I hate concerts and I always have. One of my first concerts was The Toadies at Union Station in Indianapolis, IN. I was 16 years old, the venue was packed, and I really should have enjoyed myself. But I didn’t know any of the songs, there were all these other people there, I kept being pushed by other rowdy teenagers who were doing their best impersonation of a mosh pit and, like the teenage grandma I was, at some point I convinced myself that I was going to be crushed to death. I left the concert and waited by the concession stand until my mom came to pick me up.
Not much has changed. I am a notoriously fickle concert-goer. I don’t like crowds, or loud noises, or paying more than $5 for a beer. I don’t want to see opening acts, I don’t want to have to stand if I don’t feel like it, I don’t want to be crushed into a venue with a gaggle of strangers and then crushed back out again when the evening ends. I don’t want to wait in line for drinks and the bathroom and drinks again and the bathroom again, repeat for infinity. But here’s what I do like: Sia, Jessica Williams, Leslie Jones, vocally supporting access to reproductive rights, and free shit. Which is how I found myself at the Wolstein Center on Saturday night, surrounded by a screaming crowd.
All Access 2016
was a concert put on by a joint venture of organizations who strive for reproductive rights. The point of the evening was to get together a group of friends, go see an awesome show, pay nothing, and create a community of people who are vocal supporters of reproductive rights. There was an informative aspect to the proceedings, with each act punctuated by speeches and testimonials and awkward Family Feud style games that highlighted efforts to cut off women’s access to reproductive health care. These punctuations were at times educational and at times preaching to the choir but also a part of the deal because, as we all know, there’s no such thing as a free concert.
The event was sold out, the crowd was excited, and they turned out some fashion. I saw little black dresses, giant Sia-style wigs, chokers, dark ruby red lips, backless gowns, men in tank tops scooped so low it felt indecent to look, men in fedoras, men in blanket capes, men in fedoras and blanket capes, woman in towering leather stiletto heels, jeans so tight they may have been paint, and elaborate green plastic crowns woven from dozens of glow necklaces. The glow necklaces were free, and handed out at the venue, and they adorned the head, neck, wrist, ankle, and waist of every person in attendance. When the lights went down in the arena we all glowed the same, bright green.
The event was well produced and the performers delivered. Natalia Lafourcade provided a beautiful performance from Mexico City. Teyana Taylor took to the stage in a leotard that defied physics, gave us a live version of Kanye’s “Fame” video, and also slipped in a few 90s covers that caused all of the non-millenials in the audience to show ourselves. Jessica Williams kept the energy up as emcee, and I could have listened to Leslie Jones for hours. That woman is so funny – she told a story about accidentally flinging a ponytail at Prince that will keep me smiling for years. Sia was the headliner and presented a live version of her music videos, with folks on stage performing the rich modern dance choreography that is her trademark. The on-stage performers moved in almost perfect sync with a pre-recorded video that played alongside the live performance. Sia herself stood in the back of the stage, completely covered by hair, and sang with a clear perfection. I’m not fully convinced that Sia was actually there. It may have been some lady in a big wig mouthing along to a recording, but fostering doubt about whether she exists or not is Sia’s gig, so well done.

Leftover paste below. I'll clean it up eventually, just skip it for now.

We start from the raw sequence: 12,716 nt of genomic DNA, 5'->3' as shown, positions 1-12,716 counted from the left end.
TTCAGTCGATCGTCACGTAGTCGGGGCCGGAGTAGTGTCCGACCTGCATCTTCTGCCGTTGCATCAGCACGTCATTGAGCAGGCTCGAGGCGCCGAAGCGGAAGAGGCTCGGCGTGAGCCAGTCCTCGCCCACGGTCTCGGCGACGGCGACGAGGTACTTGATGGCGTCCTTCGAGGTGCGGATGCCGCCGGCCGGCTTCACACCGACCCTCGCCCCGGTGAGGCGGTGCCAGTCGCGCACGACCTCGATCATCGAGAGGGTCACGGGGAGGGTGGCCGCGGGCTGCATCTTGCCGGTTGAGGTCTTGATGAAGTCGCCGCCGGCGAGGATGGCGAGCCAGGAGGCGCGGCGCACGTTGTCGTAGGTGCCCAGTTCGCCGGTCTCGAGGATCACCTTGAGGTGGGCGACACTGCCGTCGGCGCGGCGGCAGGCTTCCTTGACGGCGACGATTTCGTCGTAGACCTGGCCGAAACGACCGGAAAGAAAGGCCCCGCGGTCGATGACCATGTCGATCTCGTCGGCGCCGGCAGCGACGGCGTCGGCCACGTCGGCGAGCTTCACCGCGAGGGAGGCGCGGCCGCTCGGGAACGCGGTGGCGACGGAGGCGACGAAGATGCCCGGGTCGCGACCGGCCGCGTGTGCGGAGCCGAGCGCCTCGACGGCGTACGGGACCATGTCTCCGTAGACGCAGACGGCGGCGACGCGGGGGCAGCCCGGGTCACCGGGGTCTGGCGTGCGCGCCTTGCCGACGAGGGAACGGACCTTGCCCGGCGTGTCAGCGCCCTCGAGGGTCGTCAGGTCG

There were, of course, protestors outside of the venue, because stating that you want an individual to be able to have actual access to something that is her legal right is, somehow, controversial. There weren’t many protestors, though. The combination of rain and thorough security made it so you couldn’t tell if people were protesting or waiting for the bus while leaning on horrific signs.
Besides Leslie Jones, a highlight for me was the swag – I walked out of there with 28 glow necklaces, temporary tattoos, stickers, buttons, fans, glow bracelets, and a branded dental dam that I took in hopes it will one day horrify my grandchildren as they go through my scrapbook. The entire concert was done by 10PM – perfect for a teenage grandma.